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Spartans who begin ArtWalk at Spartanburg Art Museum on this date will receive a wristband, a free BCycle rental, and an interactive map of Spartanburg’s downtown. The map will show area galleries that participate in ArtWalk as well as local bars and restaurants. This ArtCycle Map, which is only available at Spartanburg Art Museum, also includes a special punch card section.

“We kept hearing the same thing from locals during ArtWalk – ‘I love the idea of ArtWalk but the various galleries are too far apart to actually walk to’ – and that got us thinking,” says Mat Duncan, Coordinator of Community Development for Spartanburg Art Museum, “ArtWalk could be more fun on a bike – and it’d be even more fun with a delicious pint or meal from one of our great local bars and restaurants! So we asked Partners for Active Living to work with us to make that happen, and approached downtown businesses too.  The result of this collaboration is the ArtCycle program.”

On Sept. 17, participants in the new program will be able to rent a free BCycle at SAM and pedal to participating galleries.  At each gallery, they’ll receive one punch on their interactive map. When they collect at least five punches from five different galleries, they can take their map to a participating bar or restaurant and exchange it for a special offer or discount on food and drink. Participating bars and restaurants are listed and marked on the ArtCycle interactive map, as well as on the SAM website. Hub City Tap House, RJ Rockers, Delaney’s, Monsoon Noodle House, Hub Diggity, and The Coffee Bar, as well as many other downtown businesses, are participating in the program.

“The new ArtCycle is not only a fun new way to experience ArtWalk, it also provide an economic stimulus to the downtown area, and fulfills the Partners for Active Living’s vision of making Spartanburg more walking and bicycling-friendly,” says Elizabeth Goddard, Executive Director of Spartanburg Art Museum.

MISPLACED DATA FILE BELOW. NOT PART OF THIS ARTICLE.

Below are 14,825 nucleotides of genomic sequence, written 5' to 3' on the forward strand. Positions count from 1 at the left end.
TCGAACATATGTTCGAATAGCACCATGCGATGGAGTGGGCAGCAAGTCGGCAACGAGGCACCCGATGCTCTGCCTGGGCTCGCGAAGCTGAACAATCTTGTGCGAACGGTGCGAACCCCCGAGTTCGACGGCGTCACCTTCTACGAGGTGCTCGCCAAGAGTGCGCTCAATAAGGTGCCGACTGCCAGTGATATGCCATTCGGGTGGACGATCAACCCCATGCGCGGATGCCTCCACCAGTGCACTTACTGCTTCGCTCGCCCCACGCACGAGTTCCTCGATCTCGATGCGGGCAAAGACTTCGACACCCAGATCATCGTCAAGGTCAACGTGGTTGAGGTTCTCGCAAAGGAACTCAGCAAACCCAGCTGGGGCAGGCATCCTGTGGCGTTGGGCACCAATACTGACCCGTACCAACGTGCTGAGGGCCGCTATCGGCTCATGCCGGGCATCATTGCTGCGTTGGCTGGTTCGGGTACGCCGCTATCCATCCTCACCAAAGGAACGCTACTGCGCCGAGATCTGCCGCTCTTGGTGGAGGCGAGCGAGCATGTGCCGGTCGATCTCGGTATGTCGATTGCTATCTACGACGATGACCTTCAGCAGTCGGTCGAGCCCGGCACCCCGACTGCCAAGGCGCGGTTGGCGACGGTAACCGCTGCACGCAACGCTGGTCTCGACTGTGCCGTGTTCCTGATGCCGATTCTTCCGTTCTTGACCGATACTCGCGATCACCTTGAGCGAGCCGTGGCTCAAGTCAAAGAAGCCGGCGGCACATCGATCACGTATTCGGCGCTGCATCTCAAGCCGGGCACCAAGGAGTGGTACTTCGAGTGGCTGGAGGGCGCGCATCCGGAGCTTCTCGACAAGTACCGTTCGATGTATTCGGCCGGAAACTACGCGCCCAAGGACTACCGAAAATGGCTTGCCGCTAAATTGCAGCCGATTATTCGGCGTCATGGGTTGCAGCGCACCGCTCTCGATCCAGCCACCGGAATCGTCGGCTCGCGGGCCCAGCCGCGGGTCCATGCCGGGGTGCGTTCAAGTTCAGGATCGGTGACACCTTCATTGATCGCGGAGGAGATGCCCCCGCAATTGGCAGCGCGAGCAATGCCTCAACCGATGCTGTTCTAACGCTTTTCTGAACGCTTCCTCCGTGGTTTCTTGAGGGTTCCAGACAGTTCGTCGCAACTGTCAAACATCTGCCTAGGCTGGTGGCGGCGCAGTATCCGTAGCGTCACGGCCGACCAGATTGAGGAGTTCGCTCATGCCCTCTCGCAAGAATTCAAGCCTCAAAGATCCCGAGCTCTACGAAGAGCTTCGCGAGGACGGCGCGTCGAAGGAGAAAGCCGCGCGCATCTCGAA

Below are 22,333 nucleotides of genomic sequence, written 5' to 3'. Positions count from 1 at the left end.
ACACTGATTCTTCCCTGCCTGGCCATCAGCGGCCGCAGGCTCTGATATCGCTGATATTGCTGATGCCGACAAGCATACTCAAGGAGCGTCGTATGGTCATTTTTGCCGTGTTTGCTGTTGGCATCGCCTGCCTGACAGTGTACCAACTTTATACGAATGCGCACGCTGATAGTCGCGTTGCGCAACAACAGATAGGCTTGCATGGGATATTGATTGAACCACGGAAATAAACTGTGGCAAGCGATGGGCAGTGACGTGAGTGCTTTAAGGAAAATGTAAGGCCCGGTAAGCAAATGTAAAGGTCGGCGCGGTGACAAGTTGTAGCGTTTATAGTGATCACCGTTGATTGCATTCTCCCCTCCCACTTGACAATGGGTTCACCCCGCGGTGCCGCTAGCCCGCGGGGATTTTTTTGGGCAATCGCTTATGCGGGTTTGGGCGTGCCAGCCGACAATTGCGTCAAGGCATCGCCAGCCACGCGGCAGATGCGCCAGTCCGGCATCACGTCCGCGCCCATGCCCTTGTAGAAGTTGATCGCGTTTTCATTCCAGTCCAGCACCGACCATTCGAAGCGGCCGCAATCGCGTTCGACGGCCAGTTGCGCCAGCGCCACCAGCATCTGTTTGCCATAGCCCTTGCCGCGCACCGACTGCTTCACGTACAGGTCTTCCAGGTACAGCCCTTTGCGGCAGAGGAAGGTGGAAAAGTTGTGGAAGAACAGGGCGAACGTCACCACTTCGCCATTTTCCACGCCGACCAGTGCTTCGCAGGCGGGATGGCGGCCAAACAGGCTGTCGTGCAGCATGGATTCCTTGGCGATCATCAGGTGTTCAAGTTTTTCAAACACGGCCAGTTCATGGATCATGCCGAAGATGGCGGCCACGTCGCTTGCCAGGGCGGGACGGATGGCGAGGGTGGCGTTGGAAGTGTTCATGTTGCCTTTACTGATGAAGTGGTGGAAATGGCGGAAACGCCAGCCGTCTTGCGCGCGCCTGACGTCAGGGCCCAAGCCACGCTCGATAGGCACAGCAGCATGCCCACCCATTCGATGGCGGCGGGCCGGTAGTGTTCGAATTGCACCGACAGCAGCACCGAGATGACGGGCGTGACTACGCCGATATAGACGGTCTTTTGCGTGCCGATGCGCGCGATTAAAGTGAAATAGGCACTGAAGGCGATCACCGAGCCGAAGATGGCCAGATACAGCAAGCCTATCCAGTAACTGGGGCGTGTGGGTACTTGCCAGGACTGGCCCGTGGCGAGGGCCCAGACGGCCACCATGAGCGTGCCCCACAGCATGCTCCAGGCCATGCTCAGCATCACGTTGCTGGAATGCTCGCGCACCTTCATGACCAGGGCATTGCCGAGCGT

“ArtWalk has the potential to really grow into a strong and active community wide event”, says Goddard. “We at SAM want to see that happen, and we think that programs like ArtCycle are one way of reaching that goal.” Spartanburg ArtCycle will take place in September, October and November during the fall ArtWalk nights, which are on the third Thursday of each month. (Sept. 17, Oct. 15, and Nov. 19).

For more information please contact the Spartanburg Art Museum at 864/582-7616 or visit (www.spartanburgartmuseum.org).

Chapman Cultural Center in Spartanburg, SC, Hosts Four Galleries During ArtWalk – Feb. 19, 2015

February 11, 2015

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Four galleries and museums at Chapman Cultural Center in Spartanburg, SC, will be open for the public’s enjoyment during Spartanburg’s monthly ArtWalk on Thursday, Feb. 19, 2015, from 5-9pm. ArtWalk is a free community event on the third Thursday of each month when downtown’s art galleries and museums stay open late so that patrons can see what is new on the local art scene. Most venues have receptions, opportunity to meet artists, and refreshments.

At Chapman, Spartanburg Art Museum (SAM), Artists’ Guild of Spartanburg Gallery, Spartanburg Regional History Museum, and the Students Galleries will all be open, making Chapman one of the most collective venues in the city.